After that, stop it! The best advise for that point in time, is to go to sleep. Trust me! The team will work more efficient when being a little bit awake, so don’t waste your energy on the first night! If you cannot go to sleep on that moment, grab a drink (no alcohol, no caffeine!) and have a nice hour with your team mates! Chat with your new friends, maybe sketch something regarding to your idea, but do not try to be really productive at this moment.

The First Day

Ok, here we go! Let the show begin. You have a rough idea of what you’re going to build and who is going to take which task. Take something from the breakfast table, sit together with your team members and try to find out if anybody has had a sudden inspiration during the last night and if there is a need to alter your product outline. Try to keep this as short as possible and start building soon!

But where do you set your focus? It is often said that the demo is the most important part of your pitch. That’s not true! And here is why:

Everything you discuss, build or change during that weekend has to be condensed to a five minute pitch (YMMV). That’s roughly the time it took for you to sign up and pay the fees. Usually, it’s that short! So, your most important job is to be as clear as possible to the most important aspects:

  • What problem is out there you want to solve?
  • How do you want to solve it?
  • How easy or complicated is market entry and marketing?
  • Who is willing to pay for it?
  • How much?

Since you are well prepared and you what makes the jury members tick, you can now prioritize the list above.

Get People To Know What You’re Talking about!

One reason for the demo considered to be so important is that it’s the easiest possibility to get an idea of what your project is about. But that’s for the receipient. For you, the creator, relying on a live demo is the most complicated and risky strategy you can choose! Build a demo, if you have enough skilled developers in your team, but care for a backup, too!

Another good way to get people knowing what you’re talking about is to pretend your product already exists and give them the marketing materials! Create them during the weekend.

MINDSET marketing materials created during one weekendPhoto by Sebastian Steins - CC BY SA

Let one team member run to the copy shop and print business cards, posters and brochures!

Create a demo. To be clear on this: A demo will not show what the functionalities or the technological foundation of your product is going to be: You will neither have time to develop that in detail nor to showcase that in your presentation. Instead, your demo should show, howyour product feels. Is it easy and fun to use? Does it look good? If you’re going to showcase a demo, invest most of your resources to User Interface design and User Experience. Choose the right colors. Do not rely on the standard themes of Twitter Bootstrap or something like this. It turns out even technically savvy jury members will most likely not be able to abstract a plain vanilla look to a working prototype. There are two reasons for that: First, they have a look at 15-30 products per hour for only 5 minutes each. Second, show them that your team is able to deliver sexy products. Record a video of the demo. It will not affect the credibility of what you’ve built but it is way less prone to Murphy’s law during your presentation.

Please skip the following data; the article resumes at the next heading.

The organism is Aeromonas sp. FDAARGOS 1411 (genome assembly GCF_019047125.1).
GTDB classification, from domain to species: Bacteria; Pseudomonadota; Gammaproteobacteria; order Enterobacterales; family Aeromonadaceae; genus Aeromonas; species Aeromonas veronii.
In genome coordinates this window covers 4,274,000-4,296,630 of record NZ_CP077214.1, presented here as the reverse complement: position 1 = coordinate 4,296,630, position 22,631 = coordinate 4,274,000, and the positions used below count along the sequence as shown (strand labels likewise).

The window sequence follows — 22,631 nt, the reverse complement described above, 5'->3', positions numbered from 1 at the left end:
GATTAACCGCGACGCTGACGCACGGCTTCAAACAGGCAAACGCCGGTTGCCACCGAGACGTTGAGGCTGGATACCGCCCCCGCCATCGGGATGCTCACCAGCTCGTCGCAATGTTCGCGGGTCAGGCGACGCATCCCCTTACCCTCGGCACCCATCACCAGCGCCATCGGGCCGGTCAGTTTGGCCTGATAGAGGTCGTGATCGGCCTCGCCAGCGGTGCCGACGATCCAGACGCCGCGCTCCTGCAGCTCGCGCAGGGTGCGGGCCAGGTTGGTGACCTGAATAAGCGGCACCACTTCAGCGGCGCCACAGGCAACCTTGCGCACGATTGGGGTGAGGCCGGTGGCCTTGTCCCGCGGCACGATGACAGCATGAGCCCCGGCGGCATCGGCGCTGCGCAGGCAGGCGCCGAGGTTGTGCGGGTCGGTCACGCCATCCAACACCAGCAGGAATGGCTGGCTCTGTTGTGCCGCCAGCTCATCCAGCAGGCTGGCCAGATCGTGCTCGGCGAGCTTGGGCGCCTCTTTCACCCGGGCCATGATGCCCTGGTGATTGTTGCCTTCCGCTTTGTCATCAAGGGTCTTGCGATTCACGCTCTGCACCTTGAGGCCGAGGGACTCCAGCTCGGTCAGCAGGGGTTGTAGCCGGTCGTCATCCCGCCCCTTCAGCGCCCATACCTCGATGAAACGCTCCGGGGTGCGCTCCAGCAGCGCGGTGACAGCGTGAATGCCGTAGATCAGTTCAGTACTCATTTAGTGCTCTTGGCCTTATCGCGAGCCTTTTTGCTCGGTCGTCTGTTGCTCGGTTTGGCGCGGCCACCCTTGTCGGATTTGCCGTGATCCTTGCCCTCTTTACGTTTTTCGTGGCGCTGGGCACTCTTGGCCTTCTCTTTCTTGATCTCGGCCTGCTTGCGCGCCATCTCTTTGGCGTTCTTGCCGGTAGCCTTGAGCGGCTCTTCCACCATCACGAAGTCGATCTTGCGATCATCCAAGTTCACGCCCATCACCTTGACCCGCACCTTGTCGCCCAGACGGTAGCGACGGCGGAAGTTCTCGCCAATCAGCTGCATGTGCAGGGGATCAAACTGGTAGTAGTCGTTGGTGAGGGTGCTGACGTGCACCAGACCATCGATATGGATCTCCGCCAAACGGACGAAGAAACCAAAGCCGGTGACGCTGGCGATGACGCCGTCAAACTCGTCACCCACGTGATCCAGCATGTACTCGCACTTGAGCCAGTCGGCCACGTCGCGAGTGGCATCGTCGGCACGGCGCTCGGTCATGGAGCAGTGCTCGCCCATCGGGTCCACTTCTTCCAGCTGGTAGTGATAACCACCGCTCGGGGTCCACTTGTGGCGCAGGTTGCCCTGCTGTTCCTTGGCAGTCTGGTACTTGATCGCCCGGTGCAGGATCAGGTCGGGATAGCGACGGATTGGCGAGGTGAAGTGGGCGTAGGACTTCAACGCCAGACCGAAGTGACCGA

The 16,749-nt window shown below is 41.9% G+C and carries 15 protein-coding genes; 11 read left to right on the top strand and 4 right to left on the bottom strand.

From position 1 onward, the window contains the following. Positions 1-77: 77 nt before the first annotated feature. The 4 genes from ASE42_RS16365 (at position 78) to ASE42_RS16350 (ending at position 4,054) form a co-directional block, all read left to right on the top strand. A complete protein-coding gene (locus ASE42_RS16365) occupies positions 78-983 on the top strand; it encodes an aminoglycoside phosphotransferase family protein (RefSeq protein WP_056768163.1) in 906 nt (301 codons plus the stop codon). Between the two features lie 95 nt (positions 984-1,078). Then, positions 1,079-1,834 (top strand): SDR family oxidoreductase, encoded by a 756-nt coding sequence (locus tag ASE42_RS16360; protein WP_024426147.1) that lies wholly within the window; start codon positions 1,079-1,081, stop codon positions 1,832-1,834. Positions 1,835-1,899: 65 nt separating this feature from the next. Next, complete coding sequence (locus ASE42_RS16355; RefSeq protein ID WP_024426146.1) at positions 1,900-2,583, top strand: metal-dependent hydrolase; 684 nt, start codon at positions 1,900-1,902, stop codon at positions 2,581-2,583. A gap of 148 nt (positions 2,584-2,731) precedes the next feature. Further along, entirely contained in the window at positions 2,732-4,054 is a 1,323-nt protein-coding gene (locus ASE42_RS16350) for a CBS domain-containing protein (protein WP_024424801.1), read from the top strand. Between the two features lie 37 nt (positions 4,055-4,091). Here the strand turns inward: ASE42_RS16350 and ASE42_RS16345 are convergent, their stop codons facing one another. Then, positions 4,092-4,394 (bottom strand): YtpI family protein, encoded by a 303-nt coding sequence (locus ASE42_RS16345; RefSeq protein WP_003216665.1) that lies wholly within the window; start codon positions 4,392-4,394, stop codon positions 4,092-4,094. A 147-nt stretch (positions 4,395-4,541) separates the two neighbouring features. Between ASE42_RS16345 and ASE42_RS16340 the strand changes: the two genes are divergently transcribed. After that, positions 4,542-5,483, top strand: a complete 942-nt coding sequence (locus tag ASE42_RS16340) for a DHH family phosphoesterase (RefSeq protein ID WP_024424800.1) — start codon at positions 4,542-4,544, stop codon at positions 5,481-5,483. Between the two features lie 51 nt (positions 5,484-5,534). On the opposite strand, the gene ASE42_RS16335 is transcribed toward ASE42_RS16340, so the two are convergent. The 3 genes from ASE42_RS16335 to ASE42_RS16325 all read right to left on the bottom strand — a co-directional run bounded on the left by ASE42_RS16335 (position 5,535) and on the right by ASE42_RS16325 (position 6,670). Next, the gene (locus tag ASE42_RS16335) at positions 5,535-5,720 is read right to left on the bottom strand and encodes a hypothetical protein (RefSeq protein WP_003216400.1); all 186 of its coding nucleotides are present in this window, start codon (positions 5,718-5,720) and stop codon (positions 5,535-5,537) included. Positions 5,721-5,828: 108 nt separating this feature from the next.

Next, head to the marketing material. Condense the benefits of your product onto a small flyer. Make it for your customers, not the jury. If your future customers will understand it, the jury will most likely, too.

Create a online presence!

Register a twitter account and try to caputre the hashtag of your hackathon with your brand! Organizers or mentors are likely to retweet your stuff because they are proud that you are successful!

Tweet pictures of your team working, laughing, resignating. Greet the other hackathon attendants in your tweets!

Build a web page with you proceedings. Add a email newsletter signup to that as well as an analytics software.

This will indicate that you are dead serious about going on with your project after the weekend and thus, gives you some bonus points for the jury. It’s also impressive to tell during the pitch that you started on Friday and had your first 100 visitors and 10 signups by Sunday morning. However, this puts you in a situation of pressure: When you are visible that much (at least to the microcosmos of people with a relationship to the hackathon), the expectations to your team will be higher!

Once you have something to show which looks done, it will bring you the attention you were looking for, like this